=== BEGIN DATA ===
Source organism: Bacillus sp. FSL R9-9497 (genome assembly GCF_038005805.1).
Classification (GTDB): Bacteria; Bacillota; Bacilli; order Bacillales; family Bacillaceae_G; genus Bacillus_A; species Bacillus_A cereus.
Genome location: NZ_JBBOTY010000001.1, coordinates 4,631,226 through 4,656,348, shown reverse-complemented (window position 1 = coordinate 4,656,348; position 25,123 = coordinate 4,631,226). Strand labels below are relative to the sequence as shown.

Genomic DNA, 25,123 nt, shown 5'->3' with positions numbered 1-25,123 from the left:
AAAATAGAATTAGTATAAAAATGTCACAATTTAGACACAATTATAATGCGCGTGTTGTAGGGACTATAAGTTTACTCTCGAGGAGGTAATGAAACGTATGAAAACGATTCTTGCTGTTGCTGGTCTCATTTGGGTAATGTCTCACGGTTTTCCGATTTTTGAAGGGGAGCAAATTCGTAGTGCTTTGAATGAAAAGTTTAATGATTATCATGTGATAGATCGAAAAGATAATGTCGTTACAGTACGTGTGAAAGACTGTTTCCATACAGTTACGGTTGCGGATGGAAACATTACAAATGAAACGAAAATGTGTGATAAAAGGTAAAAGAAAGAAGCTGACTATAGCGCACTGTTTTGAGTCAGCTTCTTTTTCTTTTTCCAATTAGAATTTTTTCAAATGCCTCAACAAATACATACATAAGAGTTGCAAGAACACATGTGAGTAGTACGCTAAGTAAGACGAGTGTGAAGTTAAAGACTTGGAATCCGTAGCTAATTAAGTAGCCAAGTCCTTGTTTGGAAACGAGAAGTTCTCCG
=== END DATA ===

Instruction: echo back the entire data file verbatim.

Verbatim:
Source organism: Bacillus sp. FSL R9-9497 (genome assembly GCF_038005805.1).
Classification (GTDB): Bacteria; Bacillota; Bacilli; order Bacillales; family Bacillaceae_G; genus Bacillus_A; species Bacillus_A cereus.
Genome location: NZ_JBBOTY010000001.1, coordinates 4,631,226 through 4,656,348, shown reverse-complemented (window position 1 = coordinate 4,656,348; position 25,123 = coordinate 4,631,226). Strand labels below are relative to the sequence as shown.

Genomic DNA, 25,123 nt, shown 5'->3' with positions numbered 1-25,123 from the left:
AAAATAGAATTAGTATAAAAATGTCACAATTTAGACACAATTATAATGCGCGTGTTGTAGGGACTATAAGTTTACTCTCGAGGAGGTAATGAAACGTATGAAAACGATTCTTGCTGTTGCTGGTCTCATTTGGGTAATGTCTCACGGTTTTCCGATTTTTGAAGGGGAGCAAATTCGTAGTGCTTTGAATGAAAAGTTTAATGATTATCATGTGATAGATCGAAAAGATAATGTCGTTACAGTACGTGTGAAAGACTGTTTCCATACAGTTACGGTTGCGGATGGAAACATTACAAATGAAACGAAAATGTGTGATAAAAGGTAAAAGAAAGAAGCTGACTATAGCGCACTGTTTTGAGTCAGCTTCTTTTTCTTTTTCCAATTAGAATTTTTTCAAATGCCTCAACAAATACATACATAAGAGTTGCAAGAACACATGTGAGTAGTACGCTAAGTAAGACGAGTGTGAAGTTAAAGACTTGGAATCCGTAGCTAATTAAGTAGCCAAGTCCTTGTTTGGAAACGAGAAGTTCTCCG